In a heartbreaking twist, the soldier opens fire and fatally injures Sarah. Joel narrowly survives when Tommy gives him covering fire with a hunting rifle. The two look out over the chaos, crestfallen, and the narrative jumps ahead by twenty years.
Twenty years later, in 2023, Joel lives in what remains of Boston under the military dictatorship of “FEDRA.” The military keeps the fungal-origin zombies out of the “quarantine zone,” or QZ, but life under FEDRA is miserable. Joel picks up odd jobs for ration cards and works nights as an enforcer for a criminal named Tess.
We learn early on that people are terrified of Joel. One thug, Robert, apparently ripped Tess off for a car battery, and he’s mortified that Tess might tell “her guy” about this betrayal. Tess swears Robert will be safe but later tells Joel they need to find the missing battery and get their money back from Robert.
Meanwhile, we meet Ellie, a young girl who is being held by a resistance group called the Fireflies. Their leader, Marlene, wants to deliver Ellie to some people “out west” for reasons the audience doesn’t quite understand yet. However, the other Fireflies have prepared for the transfer by bombing FEDRA outposts all over Boston to draw their forces away from Ellie’s exfiltration route.
Ellie and Joel cross paths when Tess brings Joel to the rendezvous point to ambush Robert and get the battery back. They learn that Robert tried to sell it to the Fireflies, but the battery is completely dead and useless. Nearby, they find a badly-wounded Marlene, who asks them to take Ellie to their friends at a nearby safe house outside Boston.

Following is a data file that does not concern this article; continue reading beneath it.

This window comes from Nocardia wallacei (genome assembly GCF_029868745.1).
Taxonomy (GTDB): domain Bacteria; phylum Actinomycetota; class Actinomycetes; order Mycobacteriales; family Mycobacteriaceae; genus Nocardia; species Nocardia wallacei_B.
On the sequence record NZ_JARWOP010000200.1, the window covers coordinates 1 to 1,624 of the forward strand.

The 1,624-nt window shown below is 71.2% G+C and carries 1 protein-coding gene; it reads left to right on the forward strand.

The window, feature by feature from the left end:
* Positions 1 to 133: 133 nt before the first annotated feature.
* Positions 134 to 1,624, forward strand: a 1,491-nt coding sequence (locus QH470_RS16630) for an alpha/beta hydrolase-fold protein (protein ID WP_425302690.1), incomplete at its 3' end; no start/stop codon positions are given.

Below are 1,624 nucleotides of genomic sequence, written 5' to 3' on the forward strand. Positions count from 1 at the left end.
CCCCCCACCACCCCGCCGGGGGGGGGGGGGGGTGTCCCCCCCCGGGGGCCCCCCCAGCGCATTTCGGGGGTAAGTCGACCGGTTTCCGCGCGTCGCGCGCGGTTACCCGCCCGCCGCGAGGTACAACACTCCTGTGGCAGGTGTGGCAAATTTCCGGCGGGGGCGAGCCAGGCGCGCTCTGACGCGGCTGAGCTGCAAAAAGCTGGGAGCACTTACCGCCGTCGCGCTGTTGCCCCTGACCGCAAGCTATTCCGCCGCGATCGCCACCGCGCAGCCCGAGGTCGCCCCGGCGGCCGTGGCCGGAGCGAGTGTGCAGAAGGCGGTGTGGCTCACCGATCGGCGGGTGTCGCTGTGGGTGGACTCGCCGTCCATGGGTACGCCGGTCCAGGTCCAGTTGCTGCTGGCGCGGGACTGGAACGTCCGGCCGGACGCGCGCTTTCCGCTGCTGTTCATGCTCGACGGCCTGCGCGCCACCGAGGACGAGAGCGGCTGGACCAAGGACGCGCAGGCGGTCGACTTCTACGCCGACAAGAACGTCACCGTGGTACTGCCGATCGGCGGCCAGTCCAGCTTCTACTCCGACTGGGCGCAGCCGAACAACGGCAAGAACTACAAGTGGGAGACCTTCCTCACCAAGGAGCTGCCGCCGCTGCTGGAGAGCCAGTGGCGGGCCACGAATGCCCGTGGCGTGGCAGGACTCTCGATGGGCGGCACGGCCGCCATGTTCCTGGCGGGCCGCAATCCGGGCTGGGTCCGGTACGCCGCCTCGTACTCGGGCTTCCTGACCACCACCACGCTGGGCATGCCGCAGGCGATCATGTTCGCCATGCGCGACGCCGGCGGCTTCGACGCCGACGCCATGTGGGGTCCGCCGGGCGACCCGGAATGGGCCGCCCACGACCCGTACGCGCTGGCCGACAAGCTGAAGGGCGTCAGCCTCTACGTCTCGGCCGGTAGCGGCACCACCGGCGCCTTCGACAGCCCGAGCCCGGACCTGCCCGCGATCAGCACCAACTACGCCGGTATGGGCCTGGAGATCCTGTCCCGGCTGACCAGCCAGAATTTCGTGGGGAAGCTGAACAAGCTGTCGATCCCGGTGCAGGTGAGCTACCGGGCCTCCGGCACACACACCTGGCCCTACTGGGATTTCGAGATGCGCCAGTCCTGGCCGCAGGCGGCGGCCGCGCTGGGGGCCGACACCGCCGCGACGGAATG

Joel is concerned about his brother, Tommy, as a radio operator notes that he hasn’t heard from the man in three weeks. Tommy apparently lives in Wyoming, far from the QZ, and Joel is anxious to make the trip on foot to check on his brother. When Marlene promises Tess and Joel that the Fireflies can pay them with a fully-loaded and functional truck, Joel relents and promises to safely deliver Ellie wherever she needs to go.
As the group slips out of the QZ, they bump into a FEDRA soldier who knows Joel. The soldier uses a handheld device to test each of them for fungal infection–Joel and Tess are fine, but Ellie is infected. However, she doesn’t give the soldier time to execute her. She lunges out with her pocket knife, and Joel, remembering how Sarah died, brutally tackles and beats the soldier. Ellie explains to Tess that she’s immune to the fungal infection and shows the group a three-week-old injury that hasn’t resulted in her getting infected yet.
With the major players now in place and Joel ready to escort Ellie to the safe house, it looks like the team is ready for a cross-country adventure through a ruined, post-apocalyptic American countryside. The show’s excellent production values, top-notch performances, and tight script are all extremely faithful adaptations of the source material.
The best part about The Last of Us so far is that the departures it does take from the original game are completely natural and serve only to expand the scope of the game’s story. Here’s hoping the series continues the excellent momentum from its premier as it gets into the meat of the story!